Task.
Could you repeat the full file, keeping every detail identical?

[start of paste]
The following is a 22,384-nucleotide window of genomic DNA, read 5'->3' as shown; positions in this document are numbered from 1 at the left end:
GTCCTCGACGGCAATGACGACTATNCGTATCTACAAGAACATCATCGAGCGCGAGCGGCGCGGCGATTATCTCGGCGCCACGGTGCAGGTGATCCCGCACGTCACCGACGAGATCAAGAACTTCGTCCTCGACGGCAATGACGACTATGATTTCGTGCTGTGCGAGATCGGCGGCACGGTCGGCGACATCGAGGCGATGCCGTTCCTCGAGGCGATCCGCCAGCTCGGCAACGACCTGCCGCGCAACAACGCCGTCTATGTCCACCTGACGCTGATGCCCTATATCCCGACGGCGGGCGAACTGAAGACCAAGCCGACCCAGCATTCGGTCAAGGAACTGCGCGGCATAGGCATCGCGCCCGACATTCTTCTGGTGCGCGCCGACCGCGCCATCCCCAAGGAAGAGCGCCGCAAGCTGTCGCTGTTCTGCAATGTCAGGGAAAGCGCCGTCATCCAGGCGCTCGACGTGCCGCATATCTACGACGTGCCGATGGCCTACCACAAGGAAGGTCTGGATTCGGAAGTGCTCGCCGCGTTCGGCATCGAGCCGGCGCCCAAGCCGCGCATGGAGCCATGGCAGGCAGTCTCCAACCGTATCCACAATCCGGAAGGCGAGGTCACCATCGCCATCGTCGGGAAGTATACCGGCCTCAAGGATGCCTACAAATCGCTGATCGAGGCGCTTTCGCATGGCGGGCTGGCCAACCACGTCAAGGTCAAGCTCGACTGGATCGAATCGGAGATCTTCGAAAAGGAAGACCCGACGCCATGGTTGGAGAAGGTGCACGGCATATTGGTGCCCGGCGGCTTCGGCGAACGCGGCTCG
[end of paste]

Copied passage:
The following is a 22,384-nucleotide window of genomic DNA, read 5'->3' as shown; positions in this document are numbered from 1 at the left end:
GTCCTCGACGGCAATGACGACTATNCGTATCTACAAGAACATCATCGAGCGCGAGCGGCGCGGCGATTATCTCGGCGCCACGGTGCAGGTGATCCCGCACGTCACCGACGAGATCAAGAACTTCGTCCTCGACGGCAATGACGACTATGATTTCGTGCTGTGCGAGATCGGCGGCACGGTCGGCGACATCGAGGCGATGCCGTTCCTCGAGGCGATCCGCCAGCTCGGCAACGACCTGCCGCGCAACAACGCCGTCTATGTCCACCTGACGCTGATGCCCTATATCCCGACGGCGGGCGAACTGAAGACCAAGCCGACCCAGCATTCGGTCAAGGAACTGCGCGGCATAGGCATCGCGCCCGACATTCTTCTGGTGCGCGCCGACCGCGCCATCCCCAAGGAAGAGCGCCGCAAGCTGTCGCTGTTCTGCAATGTCAGGGAAAGCGCCGTCATCCAGGCGCTCGACGTGCCGCATATCTACGACGTGCCGATGGCCTACCACAAGGAAGGTCTGGATTCGGAAGTGCTCGCCGCGTTCGGCATCGAGCCGGCGCCCAAGCCGCGCATGGAGCCATGGCAGGCAGTCTCCAACCGTATCCACAATCCGGAAGGCGAGGTCACCATCGCCATCGTCGGGAAGTATACCGGCCTCAAGGATGCCTACAAATCGCTGATCGAGGCGCTTTCGCATGGCGGGCTGGCCAACCACGTCAAGGTCAAGCTCGACTGGATCGAATCGGAGATCTTCGAAAAGGAAGACCCGACGCCATGGTTGGAGAAGGTGCACGGCATATTGGTGCCCGGCGGCTTCGGCGAACGCGGCTCG